Automated Computation of Decomposable Synchronization Conditions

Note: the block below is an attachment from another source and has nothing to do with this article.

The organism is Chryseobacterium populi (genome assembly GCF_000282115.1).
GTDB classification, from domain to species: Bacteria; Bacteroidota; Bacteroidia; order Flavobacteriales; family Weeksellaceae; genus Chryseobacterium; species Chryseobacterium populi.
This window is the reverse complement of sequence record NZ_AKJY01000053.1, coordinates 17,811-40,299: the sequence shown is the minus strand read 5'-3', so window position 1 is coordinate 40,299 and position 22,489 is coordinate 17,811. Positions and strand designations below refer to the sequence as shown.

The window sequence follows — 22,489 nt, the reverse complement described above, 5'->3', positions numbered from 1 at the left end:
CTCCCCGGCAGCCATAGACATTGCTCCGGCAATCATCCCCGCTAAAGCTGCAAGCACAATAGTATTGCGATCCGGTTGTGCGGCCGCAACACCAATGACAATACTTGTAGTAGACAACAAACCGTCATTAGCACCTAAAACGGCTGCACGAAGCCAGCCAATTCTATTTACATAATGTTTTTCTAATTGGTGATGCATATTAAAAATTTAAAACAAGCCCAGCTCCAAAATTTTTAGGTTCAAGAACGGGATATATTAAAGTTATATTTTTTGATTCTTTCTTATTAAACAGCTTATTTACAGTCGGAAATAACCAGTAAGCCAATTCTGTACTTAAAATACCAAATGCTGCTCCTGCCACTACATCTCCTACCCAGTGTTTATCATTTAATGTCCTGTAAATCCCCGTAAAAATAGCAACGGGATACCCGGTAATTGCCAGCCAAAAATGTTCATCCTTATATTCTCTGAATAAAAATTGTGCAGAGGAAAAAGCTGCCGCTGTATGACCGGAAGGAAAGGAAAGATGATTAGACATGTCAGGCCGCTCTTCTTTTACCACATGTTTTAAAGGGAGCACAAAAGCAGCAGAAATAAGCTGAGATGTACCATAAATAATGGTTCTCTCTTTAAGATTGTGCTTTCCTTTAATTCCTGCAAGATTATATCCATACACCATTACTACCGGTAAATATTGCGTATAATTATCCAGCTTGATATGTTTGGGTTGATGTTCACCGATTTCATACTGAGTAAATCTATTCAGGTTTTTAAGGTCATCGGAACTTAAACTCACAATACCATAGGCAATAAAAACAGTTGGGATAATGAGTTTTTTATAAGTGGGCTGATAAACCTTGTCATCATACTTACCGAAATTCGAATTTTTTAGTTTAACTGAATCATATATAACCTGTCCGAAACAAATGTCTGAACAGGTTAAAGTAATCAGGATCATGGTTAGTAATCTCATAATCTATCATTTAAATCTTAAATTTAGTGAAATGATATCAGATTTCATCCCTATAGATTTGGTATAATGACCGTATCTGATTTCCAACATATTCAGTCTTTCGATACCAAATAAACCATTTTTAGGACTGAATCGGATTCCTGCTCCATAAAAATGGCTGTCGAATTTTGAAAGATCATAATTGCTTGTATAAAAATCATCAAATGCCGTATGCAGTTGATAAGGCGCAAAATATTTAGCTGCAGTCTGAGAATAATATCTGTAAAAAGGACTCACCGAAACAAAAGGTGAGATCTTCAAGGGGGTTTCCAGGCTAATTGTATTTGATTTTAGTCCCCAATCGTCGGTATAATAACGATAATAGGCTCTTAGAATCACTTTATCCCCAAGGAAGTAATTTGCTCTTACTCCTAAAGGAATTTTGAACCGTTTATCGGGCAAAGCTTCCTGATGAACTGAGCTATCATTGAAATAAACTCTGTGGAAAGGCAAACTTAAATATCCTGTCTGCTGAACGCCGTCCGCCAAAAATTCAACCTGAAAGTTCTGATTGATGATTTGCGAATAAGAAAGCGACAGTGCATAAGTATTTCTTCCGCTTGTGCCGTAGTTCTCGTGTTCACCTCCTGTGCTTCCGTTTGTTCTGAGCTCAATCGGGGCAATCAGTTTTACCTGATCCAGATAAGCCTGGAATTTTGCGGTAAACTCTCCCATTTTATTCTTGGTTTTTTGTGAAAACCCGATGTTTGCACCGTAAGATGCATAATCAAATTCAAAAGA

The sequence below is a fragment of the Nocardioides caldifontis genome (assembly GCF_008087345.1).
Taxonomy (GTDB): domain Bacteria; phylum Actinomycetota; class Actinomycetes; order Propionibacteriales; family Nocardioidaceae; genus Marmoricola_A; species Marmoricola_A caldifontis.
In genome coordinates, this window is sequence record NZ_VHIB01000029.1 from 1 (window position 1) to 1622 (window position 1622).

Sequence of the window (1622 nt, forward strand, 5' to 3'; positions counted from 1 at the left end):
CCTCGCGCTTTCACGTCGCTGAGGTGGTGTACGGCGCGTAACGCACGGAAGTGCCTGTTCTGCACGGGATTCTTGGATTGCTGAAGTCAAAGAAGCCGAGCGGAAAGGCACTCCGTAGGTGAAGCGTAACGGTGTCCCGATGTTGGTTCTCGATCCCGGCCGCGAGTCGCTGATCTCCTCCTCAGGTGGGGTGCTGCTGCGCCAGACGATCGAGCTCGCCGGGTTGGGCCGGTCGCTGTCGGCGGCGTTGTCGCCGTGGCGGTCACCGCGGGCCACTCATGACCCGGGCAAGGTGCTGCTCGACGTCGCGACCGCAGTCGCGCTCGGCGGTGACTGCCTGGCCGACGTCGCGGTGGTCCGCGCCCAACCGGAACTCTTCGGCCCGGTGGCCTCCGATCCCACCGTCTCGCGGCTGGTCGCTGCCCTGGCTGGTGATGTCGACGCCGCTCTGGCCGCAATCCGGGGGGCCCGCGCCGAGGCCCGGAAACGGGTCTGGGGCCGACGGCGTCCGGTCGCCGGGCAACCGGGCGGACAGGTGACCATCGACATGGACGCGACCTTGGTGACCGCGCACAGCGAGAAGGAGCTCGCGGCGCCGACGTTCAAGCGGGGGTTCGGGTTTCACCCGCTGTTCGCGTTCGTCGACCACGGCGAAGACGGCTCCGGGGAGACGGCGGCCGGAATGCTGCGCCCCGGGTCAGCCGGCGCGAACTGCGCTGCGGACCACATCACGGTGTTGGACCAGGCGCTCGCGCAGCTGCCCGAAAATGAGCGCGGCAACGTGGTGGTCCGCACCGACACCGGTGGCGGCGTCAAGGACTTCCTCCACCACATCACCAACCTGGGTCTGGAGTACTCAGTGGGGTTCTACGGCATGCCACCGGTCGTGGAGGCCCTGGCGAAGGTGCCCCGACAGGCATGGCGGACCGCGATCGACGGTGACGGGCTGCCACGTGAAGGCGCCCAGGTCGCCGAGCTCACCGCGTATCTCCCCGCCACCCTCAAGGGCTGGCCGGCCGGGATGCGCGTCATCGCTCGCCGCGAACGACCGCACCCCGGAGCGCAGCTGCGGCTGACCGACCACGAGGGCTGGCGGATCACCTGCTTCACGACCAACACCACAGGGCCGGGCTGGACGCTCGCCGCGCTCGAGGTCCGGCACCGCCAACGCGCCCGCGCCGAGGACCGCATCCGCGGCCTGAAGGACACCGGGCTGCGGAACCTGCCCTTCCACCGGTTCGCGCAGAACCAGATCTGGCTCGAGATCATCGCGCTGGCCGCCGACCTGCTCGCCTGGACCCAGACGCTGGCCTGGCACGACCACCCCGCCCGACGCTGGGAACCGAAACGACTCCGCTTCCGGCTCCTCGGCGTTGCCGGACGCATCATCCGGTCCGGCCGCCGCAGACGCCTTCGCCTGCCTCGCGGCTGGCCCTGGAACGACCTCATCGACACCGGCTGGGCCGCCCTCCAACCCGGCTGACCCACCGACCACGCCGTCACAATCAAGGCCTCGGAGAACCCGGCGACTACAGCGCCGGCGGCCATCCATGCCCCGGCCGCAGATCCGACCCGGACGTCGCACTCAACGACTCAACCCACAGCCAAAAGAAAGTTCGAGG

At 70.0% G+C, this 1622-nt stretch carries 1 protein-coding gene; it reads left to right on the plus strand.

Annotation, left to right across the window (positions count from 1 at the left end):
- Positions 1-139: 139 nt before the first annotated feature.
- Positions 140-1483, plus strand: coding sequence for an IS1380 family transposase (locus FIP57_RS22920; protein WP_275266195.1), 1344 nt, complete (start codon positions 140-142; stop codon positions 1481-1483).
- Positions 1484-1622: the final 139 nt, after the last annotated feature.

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The most important aspect of concurrent and distributed computation is the interaction between system components. Integration of components into a system requires some synchronization that prevents the components from interacting in ways that may endanger the system users, its correctness or performance. The undesirable interactions are usually described using temporal logic, or safety and liveness assertions. Automated synthesis of synchronization conditions is a portable alternative to the manual design of system synchronization, and it is already widespread in the hardware CAD domain. The automated synchronization for concurrent software systems is hindered by their excessive complexity, because their state spaces can rarely be exhaustively analyzed to compute the synchronization conditions. The analysis of global state spaces is required for liveness and real--time properties, but simple safety rules depend only on the referenced components and not on the rest of the system or its environment. Synchronization conditions for delayable safety critical systems can be computed without the state space analysis, and decomposed into single component synchronization conditions. Automated synthesis of decomposable synchronization conditions provides a solid groundwork for the independent design of system components, and supports reuse and maintenance in concurrent software systems. This approach to integration of concurrent systems is embodied by GenEx, an analysis and synchronization tool that integrates system components to satisfy a given set of safety rules, and produces executable systems. (Also cross-referenced as UMIACS-TR-97-10)